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Liberalism in South Africa was not formally organized until 1953, although there was some liberal tradition in parties present at the time. This changed in 1953 with the formation of the anti-Apartheid Liberal Party of South Africa, which was multi-racial. A second liberal tradition started in 1959 with the forming of the Progressive Party.
Mahlabatini Declaration of Faith
On 4 January 1974, Harry Schwarz the Transvaal leader of the United Party met with Mangosuthu Buthelezi and signed a five-point plan for racial peace in South Africa, which came to be known as the Mahlabatini Declaration of Faith. Its purpose was to provide a blueprint for the government of South Africa by consent and racial peace in a multi-racial society, stressing opportunity for all, consultation, the federal concept, and a Bill of Rights. It also affirmed that political change must take place though non-violent means, at a time when neither the National Party nor the African National Congress were looking to peaceful solutions or dialogue. The declaration enshrined the principles of peaceful transition of power and equality for all, the first of such agreements by acknowledged black and white political leaders in South Africa and was heralded by many as a breakthrough in race relations in South Africa. Liberal figures and others such as Alan Paton praised the declaration. The declaration drew much media interest both inside and outside South Africa. Schwarz leader of the liberal 'Young Turks' in the UP, would be expelled with other liberals from the party the following year.
Liberal Party of South Africa
- 1953: The Liberal Party of South Africa is formed by Alan Paton
- 1968: The SALP decides to disband rather than obey legislation outlawing multiracial political parties. The decision was also influenced by the fact that the leadership of the SALP had been decimated by banning orders and other restrictive measures, and by the fact that many stalwarts had been forced into exile.
From Progressive Party to Democratic Alliance
Progressives or Democrats
- 1959: Liberal members of the conservative United Party seceded and formed the liberal Progressive Party. The parliamentary party is led by Helen Suzman
- 1975: The party merged with the Reform Party led by Harry Schwarz, a faction of the United Party, and became the Progressive Reform Party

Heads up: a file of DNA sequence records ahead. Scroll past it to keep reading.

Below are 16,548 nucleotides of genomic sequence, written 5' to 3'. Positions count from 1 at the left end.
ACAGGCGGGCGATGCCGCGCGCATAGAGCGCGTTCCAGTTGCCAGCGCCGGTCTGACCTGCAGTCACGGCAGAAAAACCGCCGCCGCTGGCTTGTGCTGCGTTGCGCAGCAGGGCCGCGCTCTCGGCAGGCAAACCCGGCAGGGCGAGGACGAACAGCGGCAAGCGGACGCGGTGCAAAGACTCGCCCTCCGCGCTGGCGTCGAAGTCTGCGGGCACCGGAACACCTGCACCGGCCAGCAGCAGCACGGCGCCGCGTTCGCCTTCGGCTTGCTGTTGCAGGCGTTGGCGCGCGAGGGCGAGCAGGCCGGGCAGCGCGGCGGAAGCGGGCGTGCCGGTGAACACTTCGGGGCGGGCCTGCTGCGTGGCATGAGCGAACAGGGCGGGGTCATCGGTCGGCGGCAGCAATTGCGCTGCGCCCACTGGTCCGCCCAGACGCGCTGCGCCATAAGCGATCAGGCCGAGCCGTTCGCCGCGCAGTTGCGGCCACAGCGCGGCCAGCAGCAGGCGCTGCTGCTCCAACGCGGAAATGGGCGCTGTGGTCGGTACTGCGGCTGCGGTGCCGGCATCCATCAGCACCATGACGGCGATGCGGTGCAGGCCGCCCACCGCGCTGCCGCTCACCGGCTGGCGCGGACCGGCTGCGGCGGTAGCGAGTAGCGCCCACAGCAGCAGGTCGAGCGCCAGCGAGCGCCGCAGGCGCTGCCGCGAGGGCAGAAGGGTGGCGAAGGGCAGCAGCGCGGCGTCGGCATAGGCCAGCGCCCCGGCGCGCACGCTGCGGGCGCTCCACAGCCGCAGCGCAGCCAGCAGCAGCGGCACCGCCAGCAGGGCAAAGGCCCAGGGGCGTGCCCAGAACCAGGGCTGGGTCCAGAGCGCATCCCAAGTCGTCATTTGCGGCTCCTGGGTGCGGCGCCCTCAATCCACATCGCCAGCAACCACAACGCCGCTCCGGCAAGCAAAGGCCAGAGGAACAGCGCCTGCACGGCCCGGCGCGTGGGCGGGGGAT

- 1977: After the dissolution of the United Party, former members merged into the PRP, which is renamed the Progressive Federal Party
- 1987: National Party MP Wynand Malan quits the governing party to protest PW Botha's policies. South African Ambassador to the UK Denis Worrall quits his post in order to return to South Africa and fight apartheid. The two form and lead the liberal Independent Party.
- 1988: The PFP merged with the newly founded National Democratic Movement and the Independent Party into the Democratic Party
- 2000: The DP merged with the conservative New National Party into an alliance, the Democratic Alliance.
- 2001: The NNP left the alliance and the DP continues as the present-day Democratic Alliance
- Liberal Party of South Africa: Alan Paton
- United Party: Harry Schwarz
- Progressive Party Jan Steytler, Colin Eglin, Bernard Friedman
- Progressive Party in Parliament Helen Suzman
- Reform Party Harry Schwarz
- Progressive Reform and Progressive Federal Party: Colin Eglin, Frederik van Zyl Slabbert, Harry Schwarz, Zach de Beer
- Independent Party: Denis Worrall, Wynand Malan
- Democratic Party: Denis Worrall, Harry Schwarz Wynand Malan, Zach de Beer, Tony Leon, Sipho Moganedi (first black Democratic Party Youth national president, 1995 to 1998)
- Democratic Alliance: Tony Leon, Helen Zille, Mmusi Maimane
- South African Council of Churches (SACC) - Beyers Naudé
In the Contributions to liberal theory the following South African thinkers are included:
- Helen Suzman Foundation
- Centre for Development and Enterprise
- South African Institute of Race Relations
- Black Sash
- Laurence Gandar  (1915-1998). Editor of the liberal daily the Rand Daily Mail in Johannesburg from 1957 to 1969.
- Barry Streek (1948–2006)